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How to Make Friends With Math
Because everyone can be good at math.
Stanford University professor Jo Boaler believes math is creative, collaborative, playful, and full of fascinating puzzles. What’s more, she thinks math learning should be approachable, intriguing, and fun for everyone, including you. That’s why, in addition to doing research and training future teachers, she creates math learning experiences for students of all ages. Here are a few gems for high school students from a large and growing collection available through her website at YouCubed.
Find out about growth mindset, brain plasticity, and more in this short video by Jo Boaler and four of her college students.
Enjoy these math activities one at a time or use the YouCubed tool to build a playlist; organized by grade level.
Free, ungraded course designed to build confidence and help you find the fun in math; six 20-minute sessions, one per week.
Was this you? Watch younger students reveal some very bad feelings about learning math the conventional (not fun) way. And then hear how things changed for them in the YouCubed maths camp.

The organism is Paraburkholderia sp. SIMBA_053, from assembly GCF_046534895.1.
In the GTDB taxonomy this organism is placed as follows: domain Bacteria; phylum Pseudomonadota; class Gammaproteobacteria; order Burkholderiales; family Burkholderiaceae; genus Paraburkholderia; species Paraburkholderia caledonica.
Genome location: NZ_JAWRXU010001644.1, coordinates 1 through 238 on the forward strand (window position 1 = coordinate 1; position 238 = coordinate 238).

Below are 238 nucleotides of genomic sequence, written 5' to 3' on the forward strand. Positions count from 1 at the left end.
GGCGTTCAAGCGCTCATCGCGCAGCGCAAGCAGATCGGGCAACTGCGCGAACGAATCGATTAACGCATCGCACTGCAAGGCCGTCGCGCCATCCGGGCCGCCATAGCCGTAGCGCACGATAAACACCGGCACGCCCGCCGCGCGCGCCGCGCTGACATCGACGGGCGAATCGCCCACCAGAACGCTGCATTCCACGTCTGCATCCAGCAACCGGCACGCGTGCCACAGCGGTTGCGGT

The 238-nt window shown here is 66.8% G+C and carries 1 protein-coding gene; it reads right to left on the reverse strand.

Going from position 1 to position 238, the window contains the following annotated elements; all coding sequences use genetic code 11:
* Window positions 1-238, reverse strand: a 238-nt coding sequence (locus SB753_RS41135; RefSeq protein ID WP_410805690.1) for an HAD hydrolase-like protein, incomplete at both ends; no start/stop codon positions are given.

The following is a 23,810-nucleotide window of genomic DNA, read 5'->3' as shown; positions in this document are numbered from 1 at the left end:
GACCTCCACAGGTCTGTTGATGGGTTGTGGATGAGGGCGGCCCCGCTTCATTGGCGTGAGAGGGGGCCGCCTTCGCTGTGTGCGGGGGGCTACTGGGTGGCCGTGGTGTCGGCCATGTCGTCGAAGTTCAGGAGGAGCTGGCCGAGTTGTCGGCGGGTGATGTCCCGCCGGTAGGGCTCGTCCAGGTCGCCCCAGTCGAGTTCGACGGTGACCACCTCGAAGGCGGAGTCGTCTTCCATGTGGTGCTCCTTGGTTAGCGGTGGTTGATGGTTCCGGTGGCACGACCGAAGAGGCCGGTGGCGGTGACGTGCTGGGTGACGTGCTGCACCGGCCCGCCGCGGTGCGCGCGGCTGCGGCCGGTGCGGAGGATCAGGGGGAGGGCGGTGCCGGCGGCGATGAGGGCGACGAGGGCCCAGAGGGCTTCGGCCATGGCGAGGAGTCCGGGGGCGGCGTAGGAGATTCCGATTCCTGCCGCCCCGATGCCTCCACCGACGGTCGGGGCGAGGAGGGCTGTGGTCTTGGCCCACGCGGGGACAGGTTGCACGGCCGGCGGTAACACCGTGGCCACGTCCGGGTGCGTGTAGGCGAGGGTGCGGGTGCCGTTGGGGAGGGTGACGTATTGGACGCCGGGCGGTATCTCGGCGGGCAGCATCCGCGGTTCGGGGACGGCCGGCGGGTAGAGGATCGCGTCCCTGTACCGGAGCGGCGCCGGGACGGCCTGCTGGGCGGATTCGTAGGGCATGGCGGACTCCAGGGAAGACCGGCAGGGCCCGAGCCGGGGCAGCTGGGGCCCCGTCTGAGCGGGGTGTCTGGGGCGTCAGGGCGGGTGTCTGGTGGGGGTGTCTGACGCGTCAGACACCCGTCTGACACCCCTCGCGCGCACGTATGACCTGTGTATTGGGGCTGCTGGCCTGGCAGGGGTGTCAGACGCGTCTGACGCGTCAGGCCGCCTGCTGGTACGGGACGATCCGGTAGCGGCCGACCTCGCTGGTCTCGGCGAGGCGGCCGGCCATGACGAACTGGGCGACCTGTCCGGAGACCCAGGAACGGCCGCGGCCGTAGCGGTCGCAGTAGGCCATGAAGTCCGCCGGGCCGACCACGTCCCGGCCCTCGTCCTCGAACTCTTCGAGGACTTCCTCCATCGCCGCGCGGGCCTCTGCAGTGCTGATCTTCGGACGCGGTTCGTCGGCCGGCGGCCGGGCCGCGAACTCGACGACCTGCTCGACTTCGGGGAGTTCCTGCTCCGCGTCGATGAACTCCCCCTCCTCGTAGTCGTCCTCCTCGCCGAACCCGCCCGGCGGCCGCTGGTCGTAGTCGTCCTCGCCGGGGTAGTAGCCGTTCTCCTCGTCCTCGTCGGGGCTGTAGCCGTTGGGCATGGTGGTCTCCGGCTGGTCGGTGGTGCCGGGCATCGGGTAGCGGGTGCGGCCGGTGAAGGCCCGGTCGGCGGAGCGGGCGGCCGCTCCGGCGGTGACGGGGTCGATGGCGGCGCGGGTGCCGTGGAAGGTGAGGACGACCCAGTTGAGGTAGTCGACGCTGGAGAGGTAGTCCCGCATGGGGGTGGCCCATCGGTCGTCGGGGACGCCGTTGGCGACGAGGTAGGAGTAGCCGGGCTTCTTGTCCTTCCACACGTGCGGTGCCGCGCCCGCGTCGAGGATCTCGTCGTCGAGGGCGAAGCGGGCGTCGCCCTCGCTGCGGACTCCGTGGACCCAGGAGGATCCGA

ABOUT DR. BOALER
Dr. Jo BoalerNomellini & Olivier Professor of Education at Stanford UniversityDr. Jo Boaler is the Nomellini & Olivier Professor of Education at Stanford University. Former roles have included serving as Marie Curie Professor of Mathematics Education at University of Sussex in England and teaching maths in London comprehensive schools. She is author of 14 books and numerous articles and has been a White House presenter on women and girls. Her latest book, Limitless Mind: Learn, Lead and Live without Barriers, is published by Harper Collins. She formed youcubed.org to give teachers, parents and students the resources they need to excite students about mathematics. She was named by the BBC as one of the eight educators “changing the face of education.
Coming soon on the XQ Forum: Dr. Boaler will personally introduce How to Learn Math for Teachers and Mathematical Mindset Algebra, both designed to “inspire, educate, and empower” high school math teachers.On May 12, 2020 at 3:57 am by XQ Team
Can a positive approach to math improve a student's learning? What do you think?